framing of a space that waits

framing of a space that waits
currently on view at Franconia Sculpture Park
Schaefer, Minnesota
2022 until 2024
Installation & Performance

framing of a space that waits is a public sculpture and performance that imagines Park landscapes as hauntings from the future. Parks can be ambiguously understood between wilderness and re-wilding, past and preservation. Open land provides fantasies that offer relaxation and relief from the real and can create a future re-imagined. As a way to reconsider the origins of national parks and homestead land, this work is framed within a queer futurism that recognizes the indigenous and colonial present, where the history of free land and public space still has troubling consequences for class, gender, and race relations. This work aims to draw the focus of visitor’s socialized relationships to various forms of land use associated with Parks and homes, whether infrastructural, recreational, commercial, or sacred.

Inspired by bioluminescent organisms that proliferate in algae blooms, the night-glowing sculpture is a home turned upside down and partially collapsed. The sculpture turns the space into a kind of portal, created from common residential building materials and home furnishings that conflate indoor and outdoor spaces. Beside the house, there is concrete foundation the same dimension as the home with glowing cinder blocks and a few sparse home furnishings embedded in the concrete. The various aspects of the house and foundation reside between permanence and impermanence in relationship to livability and land.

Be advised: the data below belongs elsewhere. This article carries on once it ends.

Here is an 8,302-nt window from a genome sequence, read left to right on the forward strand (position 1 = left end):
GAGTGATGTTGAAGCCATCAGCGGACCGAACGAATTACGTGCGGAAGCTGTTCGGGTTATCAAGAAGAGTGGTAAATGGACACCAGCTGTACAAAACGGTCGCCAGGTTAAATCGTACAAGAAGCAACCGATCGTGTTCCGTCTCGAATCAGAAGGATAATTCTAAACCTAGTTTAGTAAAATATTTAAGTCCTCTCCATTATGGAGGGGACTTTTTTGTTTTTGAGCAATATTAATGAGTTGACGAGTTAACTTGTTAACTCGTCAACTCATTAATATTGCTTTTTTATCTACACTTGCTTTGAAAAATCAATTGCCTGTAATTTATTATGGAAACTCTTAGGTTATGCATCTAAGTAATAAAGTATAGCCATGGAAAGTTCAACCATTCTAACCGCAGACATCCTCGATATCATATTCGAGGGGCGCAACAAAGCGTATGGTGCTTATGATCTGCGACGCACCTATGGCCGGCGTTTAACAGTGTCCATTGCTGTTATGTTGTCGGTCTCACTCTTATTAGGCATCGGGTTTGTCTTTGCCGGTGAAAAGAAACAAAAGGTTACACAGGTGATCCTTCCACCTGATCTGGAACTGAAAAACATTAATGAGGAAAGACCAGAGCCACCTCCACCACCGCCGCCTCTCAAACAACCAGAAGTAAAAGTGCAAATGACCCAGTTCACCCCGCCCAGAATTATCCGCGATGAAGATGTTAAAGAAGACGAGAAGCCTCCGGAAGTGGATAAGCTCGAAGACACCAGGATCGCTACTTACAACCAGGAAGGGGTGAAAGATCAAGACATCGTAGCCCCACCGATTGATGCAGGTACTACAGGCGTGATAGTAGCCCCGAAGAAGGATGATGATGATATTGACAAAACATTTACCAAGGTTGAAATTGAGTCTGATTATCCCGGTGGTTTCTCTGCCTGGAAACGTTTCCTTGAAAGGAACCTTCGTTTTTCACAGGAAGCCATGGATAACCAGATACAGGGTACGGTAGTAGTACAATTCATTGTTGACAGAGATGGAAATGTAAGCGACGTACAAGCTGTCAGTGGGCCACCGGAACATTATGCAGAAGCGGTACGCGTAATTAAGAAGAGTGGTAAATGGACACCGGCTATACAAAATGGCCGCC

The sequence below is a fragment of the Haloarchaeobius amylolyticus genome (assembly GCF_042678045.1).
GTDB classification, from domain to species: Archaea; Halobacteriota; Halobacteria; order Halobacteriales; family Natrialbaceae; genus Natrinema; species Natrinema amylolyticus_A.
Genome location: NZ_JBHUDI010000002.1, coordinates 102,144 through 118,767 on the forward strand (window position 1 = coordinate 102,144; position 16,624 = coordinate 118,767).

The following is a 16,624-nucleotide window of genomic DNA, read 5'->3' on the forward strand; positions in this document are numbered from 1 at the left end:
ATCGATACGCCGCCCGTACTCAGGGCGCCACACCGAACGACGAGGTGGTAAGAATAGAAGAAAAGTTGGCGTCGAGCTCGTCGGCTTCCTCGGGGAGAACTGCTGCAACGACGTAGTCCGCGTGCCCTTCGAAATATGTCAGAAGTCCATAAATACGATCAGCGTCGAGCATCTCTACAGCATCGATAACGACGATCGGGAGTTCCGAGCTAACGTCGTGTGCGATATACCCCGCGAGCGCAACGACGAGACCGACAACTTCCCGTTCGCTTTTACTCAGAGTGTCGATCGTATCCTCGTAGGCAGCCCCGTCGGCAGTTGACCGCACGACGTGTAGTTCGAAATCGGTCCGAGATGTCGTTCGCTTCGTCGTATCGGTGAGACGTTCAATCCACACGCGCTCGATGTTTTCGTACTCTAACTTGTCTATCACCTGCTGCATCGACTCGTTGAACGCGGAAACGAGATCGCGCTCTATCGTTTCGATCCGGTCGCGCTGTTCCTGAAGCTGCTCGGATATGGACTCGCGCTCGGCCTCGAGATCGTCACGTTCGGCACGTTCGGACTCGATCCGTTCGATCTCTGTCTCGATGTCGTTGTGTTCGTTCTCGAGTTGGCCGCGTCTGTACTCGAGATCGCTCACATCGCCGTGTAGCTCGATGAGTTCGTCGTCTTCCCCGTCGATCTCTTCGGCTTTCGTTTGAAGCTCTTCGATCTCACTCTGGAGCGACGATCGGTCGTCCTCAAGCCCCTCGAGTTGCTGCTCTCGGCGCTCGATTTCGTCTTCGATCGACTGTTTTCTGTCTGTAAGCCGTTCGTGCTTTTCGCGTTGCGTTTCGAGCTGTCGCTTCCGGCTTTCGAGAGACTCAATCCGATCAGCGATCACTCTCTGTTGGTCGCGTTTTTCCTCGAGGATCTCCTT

framing of a space that waits addresses relationships between material facts and the mythologies that underlie land ownership and development. This work was developed to be inside a park landscape and contends with issues around land management and the impact of local histories on contemporary uses and ethics of public goods and the commons. The sculpture and performance are created to be in conversation with the future of what home means in a class and racially divided society, how “open space” addresses stability and security, and how these actively intersect with ecologies in the colonial present.

it glows in the dark

Park Lessons: framing of a space that waits

The following is an excerpt of a text associated with the exhibition that I have been working on for some time, co-written between myself and an Artificial Intelligence NLP neural network with a sentiment analysis algorithm. We got all sentimental together.


I realized that my efforts to unify my nocturnal interpretations in the light of day were simply the expression of a yearning to incorporate the other city into a familiar order, to change it into a colony of the home, and thereby to subjugate and annihilate it. The insoluble question was solved by ceasing to be a question. I now glimpsed into the darkness a space in which alien luminescent shapes rolled around and metamorphosed, shapes that could not be converted to forms from our world and which had no meaning, even though they did contain some kind of justification, which seemed more powerful, authentic and incontrovertible than the justification of meaning: it was a right that was directly connate with being; it was independent and unaccountable to anything, and therefore in danger from nothing.